At the moment there is a kind of peace in the Korean Peninsula – the world can see that no war is actually taking place. No-one is shooting at each other, no bombs are being dropped or missiles being fired. It is what may be called a state of “negative peace”.
We can deduce from other observations (such as the testing of nuclear weapons and missiles in the North and the carrying out of military exercises in the South) that both North and South Koreans are feeling threatened by each other – and by the possible “allies”, China on the North’s side and the USA and, possibly, Japan on the South’s side.
Sensitive people all over the world no doubt feel that the confrontation in the Korean peninsula could so easily lead to war with all that that means in terms of the fear of killing on a major scale as well as so much destruction, perhaps spilling over into a much wider area than the peninsula.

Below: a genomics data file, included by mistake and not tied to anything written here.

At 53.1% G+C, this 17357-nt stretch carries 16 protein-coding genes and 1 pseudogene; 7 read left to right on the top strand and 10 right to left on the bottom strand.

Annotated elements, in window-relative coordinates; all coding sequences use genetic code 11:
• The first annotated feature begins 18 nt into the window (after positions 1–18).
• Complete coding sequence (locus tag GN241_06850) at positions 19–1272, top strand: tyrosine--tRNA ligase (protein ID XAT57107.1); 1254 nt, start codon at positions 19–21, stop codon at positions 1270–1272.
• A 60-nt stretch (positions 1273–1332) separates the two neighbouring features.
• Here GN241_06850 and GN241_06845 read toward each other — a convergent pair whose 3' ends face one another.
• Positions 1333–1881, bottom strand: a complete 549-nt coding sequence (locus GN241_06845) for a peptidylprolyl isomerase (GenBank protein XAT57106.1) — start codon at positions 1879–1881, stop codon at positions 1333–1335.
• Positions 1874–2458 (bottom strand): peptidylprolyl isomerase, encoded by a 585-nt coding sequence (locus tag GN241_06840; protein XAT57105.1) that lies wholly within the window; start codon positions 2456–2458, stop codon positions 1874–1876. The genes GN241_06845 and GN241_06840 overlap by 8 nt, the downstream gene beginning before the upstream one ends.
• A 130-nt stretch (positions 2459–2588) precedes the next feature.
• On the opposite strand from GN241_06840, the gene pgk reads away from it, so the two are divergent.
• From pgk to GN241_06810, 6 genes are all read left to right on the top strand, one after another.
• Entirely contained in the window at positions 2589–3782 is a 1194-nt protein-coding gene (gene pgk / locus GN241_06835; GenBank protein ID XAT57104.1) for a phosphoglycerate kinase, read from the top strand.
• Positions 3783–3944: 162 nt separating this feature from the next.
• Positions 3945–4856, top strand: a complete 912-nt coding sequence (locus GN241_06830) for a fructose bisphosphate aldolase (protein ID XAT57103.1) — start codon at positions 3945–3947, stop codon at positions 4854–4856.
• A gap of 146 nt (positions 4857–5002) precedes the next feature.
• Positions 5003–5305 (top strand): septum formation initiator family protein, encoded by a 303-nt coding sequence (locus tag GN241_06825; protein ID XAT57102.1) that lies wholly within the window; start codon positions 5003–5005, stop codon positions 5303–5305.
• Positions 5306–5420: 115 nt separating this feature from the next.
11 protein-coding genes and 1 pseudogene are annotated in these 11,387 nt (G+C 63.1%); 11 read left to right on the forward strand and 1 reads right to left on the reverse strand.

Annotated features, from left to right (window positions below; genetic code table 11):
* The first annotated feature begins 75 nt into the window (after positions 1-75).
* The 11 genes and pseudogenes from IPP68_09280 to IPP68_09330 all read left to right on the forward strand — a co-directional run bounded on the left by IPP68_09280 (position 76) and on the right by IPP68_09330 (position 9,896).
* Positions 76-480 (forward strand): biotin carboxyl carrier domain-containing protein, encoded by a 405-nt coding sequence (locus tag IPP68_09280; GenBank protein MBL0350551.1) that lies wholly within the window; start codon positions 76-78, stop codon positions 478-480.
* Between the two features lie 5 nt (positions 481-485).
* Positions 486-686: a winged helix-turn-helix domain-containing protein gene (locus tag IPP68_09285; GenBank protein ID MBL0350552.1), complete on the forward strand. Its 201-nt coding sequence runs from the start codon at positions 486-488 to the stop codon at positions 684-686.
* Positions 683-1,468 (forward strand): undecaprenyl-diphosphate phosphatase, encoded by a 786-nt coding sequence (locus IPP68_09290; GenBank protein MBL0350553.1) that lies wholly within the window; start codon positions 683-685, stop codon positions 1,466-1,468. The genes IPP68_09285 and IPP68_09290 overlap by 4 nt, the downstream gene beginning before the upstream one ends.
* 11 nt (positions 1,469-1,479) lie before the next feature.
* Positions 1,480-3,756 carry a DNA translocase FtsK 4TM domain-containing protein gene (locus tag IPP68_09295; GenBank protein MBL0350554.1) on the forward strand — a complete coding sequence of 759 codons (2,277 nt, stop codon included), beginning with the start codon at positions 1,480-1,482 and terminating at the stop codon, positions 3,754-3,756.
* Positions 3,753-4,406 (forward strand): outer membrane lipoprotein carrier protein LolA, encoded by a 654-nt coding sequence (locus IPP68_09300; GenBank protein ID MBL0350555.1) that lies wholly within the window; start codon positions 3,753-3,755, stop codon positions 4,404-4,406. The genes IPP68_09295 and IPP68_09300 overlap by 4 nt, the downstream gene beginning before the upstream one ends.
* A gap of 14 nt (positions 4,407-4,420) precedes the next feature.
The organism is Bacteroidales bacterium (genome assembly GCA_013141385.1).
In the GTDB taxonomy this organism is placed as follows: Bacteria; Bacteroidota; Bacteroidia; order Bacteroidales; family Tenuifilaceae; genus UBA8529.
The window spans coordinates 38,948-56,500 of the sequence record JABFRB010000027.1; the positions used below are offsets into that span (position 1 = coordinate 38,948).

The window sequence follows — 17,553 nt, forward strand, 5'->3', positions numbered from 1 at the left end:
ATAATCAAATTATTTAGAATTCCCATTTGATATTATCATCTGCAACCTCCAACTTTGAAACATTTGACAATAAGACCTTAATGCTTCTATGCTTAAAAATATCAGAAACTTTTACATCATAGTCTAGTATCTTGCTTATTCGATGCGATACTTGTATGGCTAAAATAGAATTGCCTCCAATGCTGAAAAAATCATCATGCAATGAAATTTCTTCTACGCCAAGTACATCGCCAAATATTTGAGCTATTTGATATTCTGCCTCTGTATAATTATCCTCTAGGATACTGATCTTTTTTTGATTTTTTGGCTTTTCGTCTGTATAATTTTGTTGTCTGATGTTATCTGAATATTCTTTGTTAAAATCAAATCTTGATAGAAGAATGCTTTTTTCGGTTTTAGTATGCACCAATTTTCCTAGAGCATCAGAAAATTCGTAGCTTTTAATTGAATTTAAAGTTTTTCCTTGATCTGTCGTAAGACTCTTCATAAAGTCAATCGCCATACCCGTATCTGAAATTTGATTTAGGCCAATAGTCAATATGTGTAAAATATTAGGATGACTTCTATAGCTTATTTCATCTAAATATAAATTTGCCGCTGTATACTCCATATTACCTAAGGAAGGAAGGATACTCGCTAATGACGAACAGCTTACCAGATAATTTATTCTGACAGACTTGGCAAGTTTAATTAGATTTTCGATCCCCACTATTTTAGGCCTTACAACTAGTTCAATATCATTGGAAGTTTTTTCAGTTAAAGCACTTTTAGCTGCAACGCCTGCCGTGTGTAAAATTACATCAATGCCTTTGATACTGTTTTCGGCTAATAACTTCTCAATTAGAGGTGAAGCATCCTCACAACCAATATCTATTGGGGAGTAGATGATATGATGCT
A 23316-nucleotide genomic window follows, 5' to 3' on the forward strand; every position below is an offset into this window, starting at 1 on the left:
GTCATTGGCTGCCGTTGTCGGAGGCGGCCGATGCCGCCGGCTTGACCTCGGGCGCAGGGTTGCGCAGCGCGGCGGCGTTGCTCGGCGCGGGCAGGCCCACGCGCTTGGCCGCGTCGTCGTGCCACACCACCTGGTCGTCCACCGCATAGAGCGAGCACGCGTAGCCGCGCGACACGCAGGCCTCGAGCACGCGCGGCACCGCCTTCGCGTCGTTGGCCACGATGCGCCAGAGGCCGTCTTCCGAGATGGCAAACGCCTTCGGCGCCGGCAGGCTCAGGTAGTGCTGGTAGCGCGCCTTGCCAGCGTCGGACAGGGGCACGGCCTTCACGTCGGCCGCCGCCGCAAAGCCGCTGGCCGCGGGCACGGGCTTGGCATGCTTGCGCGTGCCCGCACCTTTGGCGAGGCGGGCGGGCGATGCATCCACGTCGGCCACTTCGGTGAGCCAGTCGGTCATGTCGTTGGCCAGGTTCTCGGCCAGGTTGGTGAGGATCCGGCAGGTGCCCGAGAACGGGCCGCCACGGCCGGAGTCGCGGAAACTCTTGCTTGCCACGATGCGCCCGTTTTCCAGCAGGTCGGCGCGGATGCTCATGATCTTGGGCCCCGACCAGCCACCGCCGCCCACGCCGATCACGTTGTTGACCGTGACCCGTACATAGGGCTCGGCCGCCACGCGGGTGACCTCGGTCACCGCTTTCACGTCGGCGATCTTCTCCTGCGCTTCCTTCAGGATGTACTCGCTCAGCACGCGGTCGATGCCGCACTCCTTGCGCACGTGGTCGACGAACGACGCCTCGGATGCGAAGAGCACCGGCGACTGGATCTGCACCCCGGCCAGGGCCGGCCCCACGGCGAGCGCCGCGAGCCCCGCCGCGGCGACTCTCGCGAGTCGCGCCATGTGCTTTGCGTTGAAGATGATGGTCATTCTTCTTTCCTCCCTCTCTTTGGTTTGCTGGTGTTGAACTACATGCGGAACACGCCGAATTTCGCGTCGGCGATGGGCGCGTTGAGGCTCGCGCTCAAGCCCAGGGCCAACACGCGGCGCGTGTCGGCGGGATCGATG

The “positive peace” that, at heart, everyone wants will come from the recognition of the needs of both north and south Koreans by each other and by the world at large. That can only be accomplished by representatives of all concerned committing themselves to dialogue from which will come requests for action. Such action must be on-going to ensure the continuance of positive peace. It is possible that that part of Asia will see the success of the European Union in the way that it has brought former enemies together in one organisation, which has ensured peace for over 70 years at the other end of the same land-mass, and thus decide to establish something similar in that region.